Vanity Fair Apologizes for Editing Palestinian Flag Pin Out of Portrait

Saskia Lawaks/Vanity Fair

Vanity Fair has apologized after publishing an edited photo of Australian actor Guy Pearce so that his Palestinian badge was no longer visible.

The Memento star appeared in a series of actor portraits on the Vanity Fair France website all taken during the Cannes Film Festival but social media sleuths detected that a small Palestinian flag pin that Pearce has been wearing throughout the festival was missing.

It was confirmed when the same photo appeared on Vanity Fair France’s Instagram page but this version still had the Palestine pin on Pearce’s left lapel.

The edit was a simple job for the Spot Healing Brush Tool or similar aid and would have taken the photo editor less than a second to carry out.

The blunder caused the publication to update the article with the message: “A previous version of this image was posted on the site, the original version was this one, posted simultaneously on Instagram. We sincerely apologize.”

And beneath a viral Tweet by Ahmed Hathout criticizing the decision to remove the pin, Vanity Fair France apologized again.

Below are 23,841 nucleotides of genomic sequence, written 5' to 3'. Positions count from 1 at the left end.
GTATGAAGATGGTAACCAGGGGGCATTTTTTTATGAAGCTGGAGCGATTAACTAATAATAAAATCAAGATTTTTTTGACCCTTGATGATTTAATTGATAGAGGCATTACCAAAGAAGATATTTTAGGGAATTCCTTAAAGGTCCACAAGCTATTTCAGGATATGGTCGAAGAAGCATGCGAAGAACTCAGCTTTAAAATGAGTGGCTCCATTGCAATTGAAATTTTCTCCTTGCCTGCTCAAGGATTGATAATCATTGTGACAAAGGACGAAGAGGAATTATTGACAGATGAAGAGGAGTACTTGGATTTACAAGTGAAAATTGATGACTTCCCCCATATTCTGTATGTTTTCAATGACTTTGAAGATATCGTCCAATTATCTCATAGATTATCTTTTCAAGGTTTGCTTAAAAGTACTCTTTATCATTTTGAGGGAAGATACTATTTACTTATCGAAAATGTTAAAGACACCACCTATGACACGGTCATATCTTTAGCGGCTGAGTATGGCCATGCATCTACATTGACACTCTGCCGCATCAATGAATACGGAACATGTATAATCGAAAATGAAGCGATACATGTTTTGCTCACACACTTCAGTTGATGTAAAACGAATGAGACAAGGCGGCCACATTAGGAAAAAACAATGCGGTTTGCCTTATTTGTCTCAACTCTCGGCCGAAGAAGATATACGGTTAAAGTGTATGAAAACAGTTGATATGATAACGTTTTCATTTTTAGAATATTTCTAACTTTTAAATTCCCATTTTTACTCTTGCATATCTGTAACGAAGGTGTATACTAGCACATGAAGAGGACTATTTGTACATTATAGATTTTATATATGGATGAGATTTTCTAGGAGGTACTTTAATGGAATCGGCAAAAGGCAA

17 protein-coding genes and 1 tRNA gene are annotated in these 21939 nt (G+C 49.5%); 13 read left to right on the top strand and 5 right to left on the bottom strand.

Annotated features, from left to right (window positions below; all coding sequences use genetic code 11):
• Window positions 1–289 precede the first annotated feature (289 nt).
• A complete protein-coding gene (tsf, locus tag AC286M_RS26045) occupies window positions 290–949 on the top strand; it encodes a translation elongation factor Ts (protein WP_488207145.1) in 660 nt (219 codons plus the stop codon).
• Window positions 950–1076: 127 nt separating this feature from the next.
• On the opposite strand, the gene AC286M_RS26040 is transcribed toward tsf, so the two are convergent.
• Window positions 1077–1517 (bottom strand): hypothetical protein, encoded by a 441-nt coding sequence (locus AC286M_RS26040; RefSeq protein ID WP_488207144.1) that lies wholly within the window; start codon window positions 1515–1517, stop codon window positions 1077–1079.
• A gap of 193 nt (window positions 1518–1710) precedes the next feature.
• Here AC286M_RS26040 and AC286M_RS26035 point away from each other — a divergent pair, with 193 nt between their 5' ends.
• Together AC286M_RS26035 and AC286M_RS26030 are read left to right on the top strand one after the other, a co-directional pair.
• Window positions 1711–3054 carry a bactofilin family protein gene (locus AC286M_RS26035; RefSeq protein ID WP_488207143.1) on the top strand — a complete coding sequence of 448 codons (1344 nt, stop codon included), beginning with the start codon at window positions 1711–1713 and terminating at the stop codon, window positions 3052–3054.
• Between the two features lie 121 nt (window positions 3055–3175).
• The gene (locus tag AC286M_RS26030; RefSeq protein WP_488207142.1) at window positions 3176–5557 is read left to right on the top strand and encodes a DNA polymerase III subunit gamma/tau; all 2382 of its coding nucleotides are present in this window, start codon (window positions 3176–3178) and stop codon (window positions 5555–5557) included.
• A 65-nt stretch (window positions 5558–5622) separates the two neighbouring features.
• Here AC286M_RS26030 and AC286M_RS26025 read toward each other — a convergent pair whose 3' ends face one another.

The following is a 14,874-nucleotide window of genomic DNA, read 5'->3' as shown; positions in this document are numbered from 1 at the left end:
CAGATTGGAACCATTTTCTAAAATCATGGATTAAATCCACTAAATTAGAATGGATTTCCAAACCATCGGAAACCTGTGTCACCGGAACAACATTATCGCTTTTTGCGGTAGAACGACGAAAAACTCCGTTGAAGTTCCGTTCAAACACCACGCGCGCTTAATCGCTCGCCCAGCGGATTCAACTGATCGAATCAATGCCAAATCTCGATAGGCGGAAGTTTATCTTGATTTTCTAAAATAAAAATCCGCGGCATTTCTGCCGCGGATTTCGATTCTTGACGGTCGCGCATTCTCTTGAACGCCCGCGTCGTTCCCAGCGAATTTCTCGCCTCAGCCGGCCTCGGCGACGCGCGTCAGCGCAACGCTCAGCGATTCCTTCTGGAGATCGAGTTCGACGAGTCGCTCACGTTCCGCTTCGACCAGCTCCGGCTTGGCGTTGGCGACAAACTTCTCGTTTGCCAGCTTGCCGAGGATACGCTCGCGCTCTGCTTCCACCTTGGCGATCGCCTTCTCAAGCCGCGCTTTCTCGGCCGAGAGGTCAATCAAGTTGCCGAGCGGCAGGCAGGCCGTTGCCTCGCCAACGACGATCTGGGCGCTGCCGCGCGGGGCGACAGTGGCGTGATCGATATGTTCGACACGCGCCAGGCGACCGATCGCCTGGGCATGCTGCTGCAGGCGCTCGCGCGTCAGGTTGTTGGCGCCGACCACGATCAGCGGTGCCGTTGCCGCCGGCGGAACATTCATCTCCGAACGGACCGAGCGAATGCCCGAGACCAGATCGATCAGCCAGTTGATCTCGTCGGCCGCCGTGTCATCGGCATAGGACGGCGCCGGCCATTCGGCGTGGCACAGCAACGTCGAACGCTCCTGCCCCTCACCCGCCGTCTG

“We have mistakenly published a modified version of this photo on the site. The original version was posted on Instagram the same day. We have rectified our mistake and we apologize.”

Numerous media outlets contacted Vanty Fair’s parent company Condé Nast to ask how and why the edit came about but it has not responded to the furore.

Following the incident, Pearce tweeted: “Palestinians are being murdered as we speak. Displaced, traumatised, ruined. The lives and futures of Palestinian children are being eradicated by a vengeful tyrant.”

Feelings are running high after an Israeli airstrike hit a refugee camp in Gaza over the weekend which killed 45 people. It prompted millions of social media users to share an AI-generated image that reads “All Eyes on Rafah.”

Israeli Prime Minister Benjamin Netanyahu called the civilian deaths a “tragic error” but said he will continue the war despite international outrage.

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